Some rabbits can’t hop, and a single gene is the reason why. Mutations in this gene cause defects in the rabbits’ spinal cords, which mean they can’t coordinate their limbs well enough to perform a hop.
For years, researchers have been talking about a genetic anomaly. According to an article published on the scientific journal PLOS Genetics, a genetic mutation causes a malfunction in the nerve cells that coordinate messages from around the body to other muscle groups, which is key to a balanced gait.
Researchers at Uppsala University studied a strain of domestic rabbits called sauteur d’Alfort, also known as Alfort jumping rabbits. Unlike most rabbits and other hopping animals like kangaroos, the sauteur d’Alfort bunnies can’t perform two-footed hops, known as “saltatory locomotion”.
After their first few months of life, the rabbits learn to compensate for this by walking solely on their front legs, arching their backs to stick their hind legs into the air.
The way that an animal walks, called its gait, is a surprisingly complicated process. Muscle groups in all four limbs have to work together to maintain the balance and speed required for each kind of movement. Humans might walk, run or skip, while bunnies can take small, slow steps or take huge leaps for a burst of speed.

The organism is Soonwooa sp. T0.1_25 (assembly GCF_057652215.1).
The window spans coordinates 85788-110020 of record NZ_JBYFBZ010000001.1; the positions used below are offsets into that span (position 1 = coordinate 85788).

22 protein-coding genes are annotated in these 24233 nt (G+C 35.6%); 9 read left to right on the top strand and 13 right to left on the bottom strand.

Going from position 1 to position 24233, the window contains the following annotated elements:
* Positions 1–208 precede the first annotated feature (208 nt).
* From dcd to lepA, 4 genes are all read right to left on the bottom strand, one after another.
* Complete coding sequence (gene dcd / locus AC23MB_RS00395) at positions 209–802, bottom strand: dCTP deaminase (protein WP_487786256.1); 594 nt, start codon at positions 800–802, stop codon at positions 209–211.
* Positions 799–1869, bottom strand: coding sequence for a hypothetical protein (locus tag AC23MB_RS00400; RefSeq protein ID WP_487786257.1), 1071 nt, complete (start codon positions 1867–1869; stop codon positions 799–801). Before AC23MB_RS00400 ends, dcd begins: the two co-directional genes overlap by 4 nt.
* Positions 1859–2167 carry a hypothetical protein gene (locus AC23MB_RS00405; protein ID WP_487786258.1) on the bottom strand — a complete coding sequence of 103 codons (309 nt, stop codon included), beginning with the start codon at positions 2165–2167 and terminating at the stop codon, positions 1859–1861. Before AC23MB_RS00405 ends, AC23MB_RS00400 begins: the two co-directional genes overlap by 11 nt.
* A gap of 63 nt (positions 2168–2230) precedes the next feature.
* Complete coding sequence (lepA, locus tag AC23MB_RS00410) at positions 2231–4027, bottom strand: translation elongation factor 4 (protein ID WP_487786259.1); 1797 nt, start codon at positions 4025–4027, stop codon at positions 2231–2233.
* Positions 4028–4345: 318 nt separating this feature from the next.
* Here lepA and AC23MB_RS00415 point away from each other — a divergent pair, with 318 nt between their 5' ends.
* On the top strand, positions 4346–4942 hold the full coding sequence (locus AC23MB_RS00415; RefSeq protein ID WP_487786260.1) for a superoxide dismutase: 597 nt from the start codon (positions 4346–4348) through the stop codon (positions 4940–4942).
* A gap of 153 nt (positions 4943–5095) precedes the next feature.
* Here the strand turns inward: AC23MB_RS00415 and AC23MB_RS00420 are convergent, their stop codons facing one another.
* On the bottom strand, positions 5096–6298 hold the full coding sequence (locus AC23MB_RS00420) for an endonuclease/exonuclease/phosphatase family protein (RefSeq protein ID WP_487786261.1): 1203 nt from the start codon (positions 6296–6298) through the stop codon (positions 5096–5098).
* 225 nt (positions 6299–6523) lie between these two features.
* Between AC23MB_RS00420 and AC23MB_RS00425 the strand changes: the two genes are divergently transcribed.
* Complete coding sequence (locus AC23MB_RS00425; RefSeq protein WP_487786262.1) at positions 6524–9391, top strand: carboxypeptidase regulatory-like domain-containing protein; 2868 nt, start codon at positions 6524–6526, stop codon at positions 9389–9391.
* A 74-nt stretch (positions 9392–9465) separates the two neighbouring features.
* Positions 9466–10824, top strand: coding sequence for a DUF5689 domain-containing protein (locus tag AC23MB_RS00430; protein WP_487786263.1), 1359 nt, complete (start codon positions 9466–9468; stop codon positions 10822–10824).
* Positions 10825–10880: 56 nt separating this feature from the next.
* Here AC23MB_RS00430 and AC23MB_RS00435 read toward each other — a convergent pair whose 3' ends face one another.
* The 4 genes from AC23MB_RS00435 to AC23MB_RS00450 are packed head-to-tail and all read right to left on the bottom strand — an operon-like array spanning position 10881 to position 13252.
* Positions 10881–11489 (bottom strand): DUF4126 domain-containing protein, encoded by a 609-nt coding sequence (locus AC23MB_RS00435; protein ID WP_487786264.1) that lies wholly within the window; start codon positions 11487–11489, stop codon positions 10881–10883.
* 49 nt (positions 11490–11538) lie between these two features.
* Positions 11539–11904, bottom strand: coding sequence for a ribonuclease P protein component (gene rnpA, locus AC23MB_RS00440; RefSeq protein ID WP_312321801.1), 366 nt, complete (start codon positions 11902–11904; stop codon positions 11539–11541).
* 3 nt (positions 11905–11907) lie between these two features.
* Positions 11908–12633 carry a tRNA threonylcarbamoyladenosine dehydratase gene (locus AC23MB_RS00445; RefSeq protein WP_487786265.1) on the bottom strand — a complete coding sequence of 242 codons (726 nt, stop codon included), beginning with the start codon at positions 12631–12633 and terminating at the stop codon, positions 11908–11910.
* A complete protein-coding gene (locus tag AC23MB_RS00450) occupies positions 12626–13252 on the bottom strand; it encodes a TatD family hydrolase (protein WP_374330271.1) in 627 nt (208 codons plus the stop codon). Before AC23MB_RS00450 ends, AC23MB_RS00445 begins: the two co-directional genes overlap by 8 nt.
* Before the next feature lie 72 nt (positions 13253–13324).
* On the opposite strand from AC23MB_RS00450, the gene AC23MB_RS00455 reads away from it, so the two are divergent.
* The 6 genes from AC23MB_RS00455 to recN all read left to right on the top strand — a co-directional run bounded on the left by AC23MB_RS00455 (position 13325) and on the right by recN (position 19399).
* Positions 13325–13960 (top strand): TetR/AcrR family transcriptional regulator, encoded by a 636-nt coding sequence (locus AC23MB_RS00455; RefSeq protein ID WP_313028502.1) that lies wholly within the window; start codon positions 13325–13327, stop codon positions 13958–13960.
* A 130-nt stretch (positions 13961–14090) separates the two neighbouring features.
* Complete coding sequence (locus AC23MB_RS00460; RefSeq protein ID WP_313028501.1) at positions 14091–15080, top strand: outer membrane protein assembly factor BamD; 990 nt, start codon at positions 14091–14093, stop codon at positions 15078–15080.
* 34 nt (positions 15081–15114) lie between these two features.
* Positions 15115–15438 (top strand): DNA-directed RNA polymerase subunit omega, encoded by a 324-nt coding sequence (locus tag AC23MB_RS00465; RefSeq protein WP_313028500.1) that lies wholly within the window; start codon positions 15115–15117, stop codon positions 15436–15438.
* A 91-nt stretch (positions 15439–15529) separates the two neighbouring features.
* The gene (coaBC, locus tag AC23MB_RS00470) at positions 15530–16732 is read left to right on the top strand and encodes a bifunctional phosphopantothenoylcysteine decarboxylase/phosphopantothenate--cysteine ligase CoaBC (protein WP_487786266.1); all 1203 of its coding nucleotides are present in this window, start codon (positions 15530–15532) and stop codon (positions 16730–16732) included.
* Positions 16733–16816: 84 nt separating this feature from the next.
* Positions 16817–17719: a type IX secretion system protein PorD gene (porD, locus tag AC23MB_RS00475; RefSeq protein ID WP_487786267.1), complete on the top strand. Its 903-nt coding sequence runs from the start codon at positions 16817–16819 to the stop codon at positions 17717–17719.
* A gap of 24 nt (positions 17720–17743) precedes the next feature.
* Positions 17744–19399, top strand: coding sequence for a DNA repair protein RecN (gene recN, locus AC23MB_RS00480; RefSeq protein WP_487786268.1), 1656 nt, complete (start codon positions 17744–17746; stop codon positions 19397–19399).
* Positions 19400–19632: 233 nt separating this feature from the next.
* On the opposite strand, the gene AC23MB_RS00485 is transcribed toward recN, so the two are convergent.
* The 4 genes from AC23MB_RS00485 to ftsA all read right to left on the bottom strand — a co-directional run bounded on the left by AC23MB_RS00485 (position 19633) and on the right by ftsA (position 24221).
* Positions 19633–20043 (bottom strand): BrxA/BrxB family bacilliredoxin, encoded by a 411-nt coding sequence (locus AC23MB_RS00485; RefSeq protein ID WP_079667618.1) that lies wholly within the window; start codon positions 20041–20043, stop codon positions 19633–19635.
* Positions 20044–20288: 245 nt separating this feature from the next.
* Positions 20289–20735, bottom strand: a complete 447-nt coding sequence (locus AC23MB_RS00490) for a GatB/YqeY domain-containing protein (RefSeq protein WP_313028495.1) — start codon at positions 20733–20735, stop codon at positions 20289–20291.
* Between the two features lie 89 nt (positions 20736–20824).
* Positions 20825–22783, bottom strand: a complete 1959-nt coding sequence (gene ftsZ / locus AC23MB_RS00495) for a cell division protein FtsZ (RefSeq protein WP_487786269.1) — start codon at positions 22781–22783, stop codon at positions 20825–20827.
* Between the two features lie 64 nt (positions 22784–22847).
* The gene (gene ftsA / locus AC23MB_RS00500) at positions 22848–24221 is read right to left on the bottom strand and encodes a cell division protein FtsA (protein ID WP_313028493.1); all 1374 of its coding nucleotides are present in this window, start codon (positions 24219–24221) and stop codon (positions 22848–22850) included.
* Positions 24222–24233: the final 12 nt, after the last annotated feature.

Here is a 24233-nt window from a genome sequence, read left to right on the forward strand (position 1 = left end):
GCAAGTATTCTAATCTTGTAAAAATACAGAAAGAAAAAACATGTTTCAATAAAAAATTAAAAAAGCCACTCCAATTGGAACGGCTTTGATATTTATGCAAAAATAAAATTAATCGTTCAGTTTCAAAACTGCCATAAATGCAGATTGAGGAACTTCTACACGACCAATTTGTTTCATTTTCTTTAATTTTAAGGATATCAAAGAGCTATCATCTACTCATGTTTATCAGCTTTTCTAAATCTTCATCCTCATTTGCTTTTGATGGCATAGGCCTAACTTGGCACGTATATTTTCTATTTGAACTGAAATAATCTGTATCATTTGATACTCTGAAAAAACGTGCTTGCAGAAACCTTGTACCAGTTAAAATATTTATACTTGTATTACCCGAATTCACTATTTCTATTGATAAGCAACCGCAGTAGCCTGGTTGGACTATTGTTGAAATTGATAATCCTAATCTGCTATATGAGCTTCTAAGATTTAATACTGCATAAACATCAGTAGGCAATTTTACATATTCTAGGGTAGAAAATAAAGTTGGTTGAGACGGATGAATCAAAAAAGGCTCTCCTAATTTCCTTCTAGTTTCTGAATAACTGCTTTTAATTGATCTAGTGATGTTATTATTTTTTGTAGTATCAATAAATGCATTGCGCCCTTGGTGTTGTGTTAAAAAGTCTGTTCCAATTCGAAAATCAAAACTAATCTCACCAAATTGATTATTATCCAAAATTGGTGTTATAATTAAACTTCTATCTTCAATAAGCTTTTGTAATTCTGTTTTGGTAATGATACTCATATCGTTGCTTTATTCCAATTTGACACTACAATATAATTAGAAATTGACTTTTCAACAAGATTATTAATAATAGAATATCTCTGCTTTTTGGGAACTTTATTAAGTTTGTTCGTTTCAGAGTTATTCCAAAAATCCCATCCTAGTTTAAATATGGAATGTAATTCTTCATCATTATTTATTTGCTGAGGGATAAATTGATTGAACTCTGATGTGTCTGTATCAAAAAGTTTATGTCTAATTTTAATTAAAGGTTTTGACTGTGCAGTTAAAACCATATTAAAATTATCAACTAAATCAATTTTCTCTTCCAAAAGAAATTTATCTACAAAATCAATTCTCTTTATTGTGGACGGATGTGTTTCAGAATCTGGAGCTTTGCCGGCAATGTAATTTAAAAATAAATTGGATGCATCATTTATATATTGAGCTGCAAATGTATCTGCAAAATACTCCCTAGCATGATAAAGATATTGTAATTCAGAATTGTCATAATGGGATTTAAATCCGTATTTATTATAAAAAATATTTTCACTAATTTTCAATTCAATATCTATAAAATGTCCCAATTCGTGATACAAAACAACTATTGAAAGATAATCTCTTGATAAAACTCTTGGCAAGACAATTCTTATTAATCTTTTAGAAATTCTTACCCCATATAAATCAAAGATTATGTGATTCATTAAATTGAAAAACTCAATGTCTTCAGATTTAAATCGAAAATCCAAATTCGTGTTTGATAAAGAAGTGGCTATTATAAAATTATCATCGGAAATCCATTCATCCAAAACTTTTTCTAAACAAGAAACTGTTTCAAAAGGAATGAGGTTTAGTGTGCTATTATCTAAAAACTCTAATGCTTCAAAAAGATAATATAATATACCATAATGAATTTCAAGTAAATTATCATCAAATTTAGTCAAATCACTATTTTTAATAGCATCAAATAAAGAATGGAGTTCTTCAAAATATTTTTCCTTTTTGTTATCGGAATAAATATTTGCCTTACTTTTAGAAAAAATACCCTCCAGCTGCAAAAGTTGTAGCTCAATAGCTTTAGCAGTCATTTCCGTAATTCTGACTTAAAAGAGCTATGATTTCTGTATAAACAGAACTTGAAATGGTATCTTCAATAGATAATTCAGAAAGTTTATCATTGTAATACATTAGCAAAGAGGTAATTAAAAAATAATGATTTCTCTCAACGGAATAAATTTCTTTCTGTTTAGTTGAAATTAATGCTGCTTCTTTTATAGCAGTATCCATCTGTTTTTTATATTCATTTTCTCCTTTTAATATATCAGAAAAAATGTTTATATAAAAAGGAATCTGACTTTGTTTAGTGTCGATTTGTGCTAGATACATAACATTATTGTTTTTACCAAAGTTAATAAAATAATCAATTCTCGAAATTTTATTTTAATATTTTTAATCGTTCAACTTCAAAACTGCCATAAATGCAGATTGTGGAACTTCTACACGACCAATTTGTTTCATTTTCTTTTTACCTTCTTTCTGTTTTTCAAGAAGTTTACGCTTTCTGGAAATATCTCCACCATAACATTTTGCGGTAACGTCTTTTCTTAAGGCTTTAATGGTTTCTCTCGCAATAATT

To discover the origin of the animal's anomalies, the team of researchers bred the jumper Alfort with rabbits that jump normally and sequenced the DNA of their descendants. They found that the rabbits that ended up being bipedal had a mutation on the first chromosome; specifically, a distorted gene called RORB, which results in a protein of the same name.
Many other genes play a role in locomotion and gait, and their effects will often be subtle, says the research. RORB is a rare case where a mutation in a single gene produces a dramatic effect, revealing part of the underlying system.
NEW SCIENTIST: “Some rabbits walk on their front feet with their back legs in the air.”
PLOS GENETICS: A loss-of-function mutation in RORB disrupts saltatorial locomotion in rabbits